Saturday, January 15, 2011
I was on the Drew Mariani Show on Friday afternoon (broadcast in metro Chicago) discussing a new theory about the crossing of the red sea. Carl Drews, a fluid dynamics scientist in Colorado, decided to analyze the biblical account of the parting of the Red Sea (or Sea of Reeds) from a physics perspective as his masters thesis at the University of Colorado at Boulder. Drews argues that an overnight east wind of 63 mph or more would be sufficient to blow back several square miles of water to a depth of six feet. Working with topographical maps, he thinks he has identified a place in the Nile Delta where such a wind would have provided a draw path to the Sinai Peninsula. Click on the title of this post to read more.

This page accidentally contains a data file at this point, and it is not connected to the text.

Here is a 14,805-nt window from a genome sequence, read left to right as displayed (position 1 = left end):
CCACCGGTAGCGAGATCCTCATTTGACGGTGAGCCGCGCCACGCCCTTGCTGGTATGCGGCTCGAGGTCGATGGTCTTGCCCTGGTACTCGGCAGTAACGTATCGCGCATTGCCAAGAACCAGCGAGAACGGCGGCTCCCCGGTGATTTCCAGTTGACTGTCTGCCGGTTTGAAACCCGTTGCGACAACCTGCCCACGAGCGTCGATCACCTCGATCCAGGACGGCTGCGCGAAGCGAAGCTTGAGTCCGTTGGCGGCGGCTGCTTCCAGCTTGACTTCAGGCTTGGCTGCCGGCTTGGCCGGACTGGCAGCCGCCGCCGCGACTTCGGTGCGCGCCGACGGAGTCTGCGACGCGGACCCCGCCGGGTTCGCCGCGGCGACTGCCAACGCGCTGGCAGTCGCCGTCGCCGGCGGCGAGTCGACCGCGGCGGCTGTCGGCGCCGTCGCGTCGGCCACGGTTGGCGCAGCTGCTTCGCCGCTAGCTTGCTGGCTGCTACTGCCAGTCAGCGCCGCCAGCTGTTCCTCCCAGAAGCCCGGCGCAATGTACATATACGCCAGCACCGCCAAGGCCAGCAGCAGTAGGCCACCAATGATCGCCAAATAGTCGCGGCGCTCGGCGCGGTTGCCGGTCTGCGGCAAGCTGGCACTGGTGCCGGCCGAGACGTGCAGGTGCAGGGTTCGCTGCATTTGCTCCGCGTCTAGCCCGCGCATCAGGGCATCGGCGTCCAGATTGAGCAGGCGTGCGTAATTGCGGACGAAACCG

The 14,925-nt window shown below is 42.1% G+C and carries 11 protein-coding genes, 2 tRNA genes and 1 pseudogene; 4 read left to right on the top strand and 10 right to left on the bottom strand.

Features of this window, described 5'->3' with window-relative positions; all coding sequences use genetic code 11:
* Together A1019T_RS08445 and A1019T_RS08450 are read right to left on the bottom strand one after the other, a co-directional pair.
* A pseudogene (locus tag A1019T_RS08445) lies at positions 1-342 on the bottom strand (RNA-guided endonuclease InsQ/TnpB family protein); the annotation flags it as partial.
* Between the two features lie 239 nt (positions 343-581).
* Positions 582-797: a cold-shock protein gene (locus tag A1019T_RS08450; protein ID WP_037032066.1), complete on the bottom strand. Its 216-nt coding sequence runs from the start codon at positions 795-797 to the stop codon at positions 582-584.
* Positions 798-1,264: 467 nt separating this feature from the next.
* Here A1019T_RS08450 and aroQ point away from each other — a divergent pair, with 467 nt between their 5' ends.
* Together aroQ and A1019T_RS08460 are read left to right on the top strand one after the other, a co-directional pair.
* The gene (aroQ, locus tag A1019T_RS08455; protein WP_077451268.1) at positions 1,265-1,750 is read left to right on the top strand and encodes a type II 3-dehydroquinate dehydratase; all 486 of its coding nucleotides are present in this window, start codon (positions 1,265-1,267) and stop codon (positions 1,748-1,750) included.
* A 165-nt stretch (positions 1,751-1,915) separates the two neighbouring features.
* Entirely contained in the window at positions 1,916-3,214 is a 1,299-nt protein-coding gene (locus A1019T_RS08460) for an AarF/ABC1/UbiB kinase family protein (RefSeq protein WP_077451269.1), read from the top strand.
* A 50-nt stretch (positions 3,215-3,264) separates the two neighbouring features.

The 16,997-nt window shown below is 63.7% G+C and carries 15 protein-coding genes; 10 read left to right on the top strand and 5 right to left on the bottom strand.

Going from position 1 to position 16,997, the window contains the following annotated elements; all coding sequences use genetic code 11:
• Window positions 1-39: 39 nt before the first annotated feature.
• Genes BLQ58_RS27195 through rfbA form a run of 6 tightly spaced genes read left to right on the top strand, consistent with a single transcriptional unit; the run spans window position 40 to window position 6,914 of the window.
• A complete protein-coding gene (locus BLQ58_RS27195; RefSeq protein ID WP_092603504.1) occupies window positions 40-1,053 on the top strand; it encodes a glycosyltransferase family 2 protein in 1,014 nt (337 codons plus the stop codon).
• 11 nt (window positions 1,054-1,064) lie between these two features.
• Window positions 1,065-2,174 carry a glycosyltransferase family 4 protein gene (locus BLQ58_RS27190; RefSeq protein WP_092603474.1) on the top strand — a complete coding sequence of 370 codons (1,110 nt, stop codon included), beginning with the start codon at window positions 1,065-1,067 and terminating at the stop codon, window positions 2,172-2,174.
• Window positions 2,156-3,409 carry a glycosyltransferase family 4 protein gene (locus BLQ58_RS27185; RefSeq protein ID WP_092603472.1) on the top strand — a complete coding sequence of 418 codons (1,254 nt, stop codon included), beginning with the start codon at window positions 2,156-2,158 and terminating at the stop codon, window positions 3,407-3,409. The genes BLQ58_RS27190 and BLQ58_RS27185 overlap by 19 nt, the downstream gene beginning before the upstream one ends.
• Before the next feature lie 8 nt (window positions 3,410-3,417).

Drews' work is intriguing, but I'm not jumping on the bandwagon yet. I don't have the time to analyze all the relevant data, but my gut instinct is that, although Drews is correct about the fluid dynamics, there are probably textual or archeological data that militate against this location as the actual site of the crossing. Feel free to comment if you know something about this topic.